Resident Aliens
Nonresident Aliens
Dual-Status Aliens
Exemptions
Dependents
Sale of Home
Rules for Sales in 2005
Sale of a Home Before May 7, 1997
Itemized Deductions
Miscellaneous Itemized Deductions
Credits
Earned Income Credit
Child Tax Credit
Decedents
Combat Zone Tax Forgiveness
Terrorist or Military Action Tax Forgiveness
Claims for Tax Forgiveness
Filing Returns
Where To File
When To File
Extensions
Signing Returns
Refunds
Extension of Deadline
Service That Qualifies for an Extension of Deadline
Filing Returns for Combat Zone or Contingency Operation Participants
How To Get Tax Help
Gross Income
Members of the Armed Forces receive many different types of pay and allowances. Some are included in gross income while others are excluded from gross income. Included items (Table 1) are subject to tax and must be reported on your tax return. Excluded items (Table 2) are not subject to tax, but may have to be shown on your tax return.

For information on the exclusion of pay for service in a combat zone and other tax benefits for combat zone participants, see Combat Zone Exclusion and Extension of Deadline, later.


Table 1. Included Items

These items are included in gross income, unless the pay is for service in a combat zone.
Basic pay • Active duty Bonuses • Career status
• Attendance at a designated service school • Enlistment
• Back wages • Officer
• CONUS COLA • Overseas extension
• Drills • Reenlistment
• Reserve training
• Training duty
Other payments • Accrued leave
Special • Aviation career incentives • High deployment per diem
pay • Career sea • Personal money allowances paid to
• Diving duty high-ranking officers
• Foreign duty (outside the 48 contiguous • Student loan repayment from programs
states and the District of Columbia) such as the Department of Defense
• Foreign language proficiency Educational Loan Repayment Program
• Hardship duty when year's service (requirement) is not
• Hostile fire or imminent danger attributable to a combat zone
• Medical and dental officers
• Nuclear-qualified officers Incentive pay • Submarine
• Optometry • Flight
• Pharmacy • Hazardous duty
• Special duty assignment pay • High altitude/Low altitude (HALO)
• Veterinarian


Table 2. Excluded Items

The exclusion for certain items applies whether the item is furnished in kind or is a reimbursement or allowance. There is no exclusion for the personal use of a government-provided vehicle.
Living allowances • BAH (Basic Allowance for Housing). You can deduct mortgage interest and real estate taxes on your home even if you pay these expenses with your BAH Combat zone pay • Compensation for active service while in a combat zone or a qualified hazardous duty area.
Note: Limited amount for officers
• BAS (Basic Allowance for Subsistence)
• Housing and cost-of-living allowances Family • Certain educational expenses for
abroad whether paid by the U.S. allowances dependents
Government or by a foreign • Emergencies
government • Evacuation to a place of safety
• OHA (Overseas Housing Allowance) • Separation

Moving • Dislocation Death • Burial services
allowances • Military base realignment and allowances • Death gratuity payments to
closure benefit eligible survivors
(the exclusion is limited as • Travel of dependents to burial site
described on page 4)
• Move-in housing Other payments • Defense counseling
• Moving household and • Disability, including payments received
personal items for injuries incurred as a d dependent • Survivor and retirement protection
allowances students plan premiums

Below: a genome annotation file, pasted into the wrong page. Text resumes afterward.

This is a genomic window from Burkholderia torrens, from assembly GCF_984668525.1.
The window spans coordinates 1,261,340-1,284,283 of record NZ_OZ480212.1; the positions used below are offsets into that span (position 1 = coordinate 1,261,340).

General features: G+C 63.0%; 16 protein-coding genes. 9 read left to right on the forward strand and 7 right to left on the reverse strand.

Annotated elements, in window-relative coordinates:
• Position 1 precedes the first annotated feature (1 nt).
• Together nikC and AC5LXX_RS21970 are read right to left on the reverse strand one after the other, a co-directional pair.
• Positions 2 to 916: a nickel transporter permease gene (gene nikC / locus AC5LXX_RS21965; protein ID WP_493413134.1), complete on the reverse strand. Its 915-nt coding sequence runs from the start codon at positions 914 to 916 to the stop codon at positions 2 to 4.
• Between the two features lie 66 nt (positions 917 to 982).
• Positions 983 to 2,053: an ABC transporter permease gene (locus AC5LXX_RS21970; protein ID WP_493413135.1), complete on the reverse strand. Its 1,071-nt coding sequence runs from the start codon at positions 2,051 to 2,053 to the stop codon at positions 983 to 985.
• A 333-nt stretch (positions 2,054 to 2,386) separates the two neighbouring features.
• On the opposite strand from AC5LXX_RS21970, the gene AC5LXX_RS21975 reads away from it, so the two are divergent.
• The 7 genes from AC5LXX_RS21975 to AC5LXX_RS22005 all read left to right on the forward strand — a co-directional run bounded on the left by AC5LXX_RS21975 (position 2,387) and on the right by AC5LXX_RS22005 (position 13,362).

• Leave between consecutive • Uniform allowances
overseas tours • Uniforms furnished to enlisted personnel
• Reassignment in a dependent
restricted status In-kind military • Dependent-care assistance program
• Transportation for you or your benefits • Legal assistance
dependents during ship overhaul • Medical/dental care
or inactivation • Commissary/exchange discounts
• Per diem • Space-available travel on irect result
• Moving trailers or mobile homes of a terrorist or military action
• Storage • Group-term life insurance
• Temporary lodging and • Professional education
temporary lodging expenses • ROTC educational and subsistence
allowances
Travel • Annual round trip for

By Marg on Friday, March 2, 2007 - 07:43 am:

Sorry I don't mean to make this so long but military pay is so different and more difficult to understand than any civilian pay.

Good luck!

By Insaneusmcwife on Friday, March 2, 2007 - 09:38 am:

Dh said it sounds right to him. The smaller amount is the taxable income that your dh has received. The income he receives while being in a combat zone (up to a certain amount) is tax free. The larger amount should be the amount that he actually made and is what he will get credited on through Social Security. How far are you from a military base? They have a place called VITA and they know all the military credits you are eligible for and they will do your taxes free of charge.

By Boxzgrl on Friday, March 2, 2007 - 10:08 am:

Ditto Kristie. It sounds right to me as well.

By Mrsheidi on Saturday, March 3, 2007 - 12:22 pm:

Thanks, ladies. I saw my tax guy yesterday and that's exactly what he said, Kristie. I won't let any army personnel touch my taxes. They've screwed up everything in our lives already. Plus, we collected $ from Scott's other work and he had a dividend check and stock stuff, so that would confuse them, I'm sure.
THANKS!!

By Hol on Saturday, March 3, 2007 - 11:06 pm:

What do you mean, Heidi, that they pulled your insurance? You mean the SGLI? Because they "thought" that he was out already? Idiots!

We once had an allotment taken out for a car payment to go to a military credit union. DH sent the form in before he got deployed. Well, I found out from the credit union that they weren't getting the money. I called military pay and they told me that there was an "X" that had not been put into the proper box on the form. I said, "Well, you have my permission to put it in the typewriter and type in the "X". The person said, "We can't do that M'am. Your husband will have to fill out a new form". I said, "He is overseas". They wouldn't budge. I had to call DH and have a new form sent, etc. (The days of just snail mail, too). I'm lucky I didn't have my car repossesed. LOL! :)

If workers in the private sector operated like that, they'd be out of business. :)